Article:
Local Business Professional Recognized for Outstanding Achievement

Leading Global Family Enterprise Membership Association Awards Distinguished Certificate 

Joe Kluender of FarmFamilyDynamics, LLC was honored as a Fellow of the Family Firm Institute at the 2016 FFI Global Conference, October 26-29 in Miami, Florida with the additional designation of ACFBA – Advanced Certificate in Family Business Advising. FFI Fellow status signifies that Joe Kluender has completed an advanced program of study as part of the Family Firm Institute’s Global Education Network, presented at FFI annual conferences, and has been a member of FFI for more than 10 years.

The certificate is presented to individuals who have achieved comprehensive professional knowledge and ensures that the highest standards in professional best practices will be implemented. 

The Family Firm Institute (www.ffi.org), an international professional membership organization of over 1800 individuals and organizations across 88 countries, is dedicated to providing interdisciplinary education and networking opportunities for family business and family wealth advisors, consultants, educators and researchers.  “Through obtaining Fellow status, Joe Kluender has gained a deeper understanding of the needs of family-owned enterprises and the many roles family business and non-family members play, “said Judy Green, President of the Family Firm Institute.

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Mind Your Management Hours

Why farm leaders should spend their time strategically

You have more demands on your time than ever. On any given day, you balance production, management, human resources, marketing and family life. 

“As in any business, time on the farm is of the essence,” says Chuck Schwartau, University of Minnesota Extension regional director. “A couple of days or even a few hours can make a big difference.”

Most farmers are tuned into major priorities such as planting or managing a livestock herd. Yet Schwartau says they might not be dedicating time each day to managing their business. As you shift from being a doer to a manager, focus on accomplishing tasks that will propel your operation forward.

Know Your Role. To understand how you are spending your time, write a list of your duties and responsibilities. Have your team do the same so you can define roles and job descriptions, suggests Joe Kluender, president of Farm Family Dynamics in Mankato, Minn.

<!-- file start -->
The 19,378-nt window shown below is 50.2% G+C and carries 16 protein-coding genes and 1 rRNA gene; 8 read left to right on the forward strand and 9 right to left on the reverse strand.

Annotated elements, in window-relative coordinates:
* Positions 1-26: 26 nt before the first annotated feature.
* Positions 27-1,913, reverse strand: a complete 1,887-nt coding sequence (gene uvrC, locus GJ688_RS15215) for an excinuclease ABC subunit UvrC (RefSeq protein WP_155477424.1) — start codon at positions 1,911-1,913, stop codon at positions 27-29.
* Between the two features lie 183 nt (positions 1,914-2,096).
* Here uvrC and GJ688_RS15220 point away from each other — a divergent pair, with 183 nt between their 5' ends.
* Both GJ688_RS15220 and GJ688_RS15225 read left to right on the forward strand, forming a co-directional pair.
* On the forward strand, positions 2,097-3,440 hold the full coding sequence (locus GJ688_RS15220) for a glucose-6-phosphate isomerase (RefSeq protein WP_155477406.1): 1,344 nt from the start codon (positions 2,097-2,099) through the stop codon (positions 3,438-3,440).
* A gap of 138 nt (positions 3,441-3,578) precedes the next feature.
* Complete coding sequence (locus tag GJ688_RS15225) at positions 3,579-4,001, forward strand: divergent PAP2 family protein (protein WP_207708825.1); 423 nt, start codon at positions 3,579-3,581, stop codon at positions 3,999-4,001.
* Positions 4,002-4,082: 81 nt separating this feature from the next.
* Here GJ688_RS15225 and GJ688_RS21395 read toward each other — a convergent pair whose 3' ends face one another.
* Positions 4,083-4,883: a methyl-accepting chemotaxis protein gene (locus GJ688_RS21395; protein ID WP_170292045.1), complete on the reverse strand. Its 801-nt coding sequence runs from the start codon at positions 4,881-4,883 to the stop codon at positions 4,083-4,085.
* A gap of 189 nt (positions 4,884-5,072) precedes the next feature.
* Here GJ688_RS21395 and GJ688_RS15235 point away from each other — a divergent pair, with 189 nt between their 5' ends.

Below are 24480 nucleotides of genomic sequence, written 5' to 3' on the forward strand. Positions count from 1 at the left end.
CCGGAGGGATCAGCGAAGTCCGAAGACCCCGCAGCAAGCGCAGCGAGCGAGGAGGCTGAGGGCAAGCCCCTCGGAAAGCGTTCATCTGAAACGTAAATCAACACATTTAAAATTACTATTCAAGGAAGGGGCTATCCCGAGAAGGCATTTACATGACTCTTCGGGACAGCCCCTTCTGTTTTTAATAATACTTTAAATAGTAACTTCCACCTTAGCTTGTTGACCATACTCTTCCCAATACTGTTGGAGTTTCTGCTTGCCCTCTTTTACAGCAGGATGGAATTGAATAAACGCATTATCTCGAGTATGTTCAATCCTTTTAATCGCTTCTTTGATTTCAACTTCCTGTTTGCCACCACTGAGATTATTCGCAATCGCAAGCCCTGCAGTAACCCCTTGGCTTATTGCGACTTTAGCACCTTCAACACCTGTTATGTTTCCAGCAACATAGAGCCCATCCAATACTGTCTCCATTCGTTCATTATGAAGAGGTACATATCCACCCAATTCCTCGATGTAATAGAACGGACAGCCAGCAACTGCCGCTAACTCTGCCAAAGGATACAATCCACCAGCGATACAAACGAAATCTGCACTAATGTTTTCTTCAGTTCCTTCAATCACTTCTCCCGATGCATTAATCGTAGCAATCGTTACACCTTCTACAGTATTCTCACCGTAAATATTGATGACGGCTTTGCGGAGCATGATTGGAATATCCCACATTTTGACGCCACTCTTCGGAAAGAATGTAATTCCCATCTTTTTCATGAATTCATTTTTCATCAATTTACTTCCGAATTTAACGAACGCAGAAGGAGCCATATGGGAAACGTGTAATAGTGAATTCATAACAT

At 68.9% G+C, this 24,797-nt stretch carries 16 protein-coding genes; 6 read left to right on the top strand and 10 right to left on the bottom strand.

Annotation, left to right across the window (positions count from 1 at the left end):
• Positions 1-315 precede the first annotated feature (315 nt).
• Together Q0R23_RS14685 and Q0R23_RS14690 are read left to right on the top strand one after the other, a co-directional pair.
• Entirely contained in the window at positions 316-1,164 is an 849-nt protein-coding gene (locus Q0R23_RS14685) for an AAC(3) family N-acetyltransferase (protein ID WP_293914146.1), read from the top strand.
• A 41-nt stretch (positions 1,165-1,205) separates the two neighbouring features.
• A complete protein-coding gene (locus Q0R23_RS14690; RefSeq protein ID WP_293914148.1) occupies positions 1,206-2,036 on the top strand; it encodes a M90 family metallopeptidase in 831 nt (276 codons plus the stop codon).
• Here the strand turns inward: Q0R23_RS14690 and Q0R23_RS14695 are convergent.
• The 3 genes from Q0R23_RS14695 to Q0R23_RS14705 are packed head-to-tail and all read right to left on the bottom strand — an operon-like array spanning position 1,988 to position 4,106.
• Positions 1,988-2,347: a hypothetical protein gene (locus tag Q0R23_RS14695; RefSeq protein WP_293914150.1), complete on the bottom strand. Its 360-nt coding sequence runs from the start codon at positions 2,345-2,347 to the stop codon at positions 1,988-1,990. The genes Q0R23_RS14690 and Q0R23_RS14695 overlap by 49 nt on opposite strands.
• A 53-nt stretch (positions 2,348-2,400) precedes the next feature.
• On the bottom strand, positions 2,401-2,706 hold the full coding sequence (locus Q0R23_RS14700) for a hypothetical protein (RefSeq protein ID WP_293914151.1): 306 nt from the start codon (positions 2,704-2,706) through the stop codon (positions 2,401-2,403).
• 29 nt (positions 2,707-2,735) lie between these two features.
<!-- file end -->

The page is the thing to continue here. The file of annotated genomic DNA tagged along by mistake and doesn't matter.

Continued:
“One of the biggest mistakes I see on farms is a duplication of management,” Kluender says. “You have one, two or three people all making the same decision. This confuses employees and reduces efficiency.” 

Once you have your list, determine where your energy is best spent or where you still have strong passion, Kluender advises. 

Also identify which duties you can transition to other family members or employees. “Each year at your annual family or business meeting, choose which role or responsibility you will give up,” he says. “Challenge the next generation to pinpoint duties they can take over.”

As you spend more time thinking long term about your business, you might need to change your daily definition of success. 

“You don’t tend to have the same sense of accomplishment in the office as finishing a field or filling a bin,” Kluender acknowledges. 

“But not shifting leadership duties may create a glass ceiling for the next generation.” 

Prioritize Tasks With A Time Diary

You can’t improve the way you manage your time unless you comprehensively understand how you are spending it. To get a handle on what fills your hours, keep a detailed time diary, suggests Chuck Schwartau, University of Minnesota Extension regional director.

“Record as much detail as possible for a week on a pocket notebook or by making a few notes on your smartphone,” Schwartau says. “Make brief notes of what you have been doing and approximately how much time you spent on the task.” 

After you have several days or weeks of entries, Schwartau says, you should ask yourself these questions: 

  • Are there routine and frequently repeated tasks in my day?
  • Could someone else on the farm perform some of these tasks?
  • How long did I spend on tasks someone else could have done?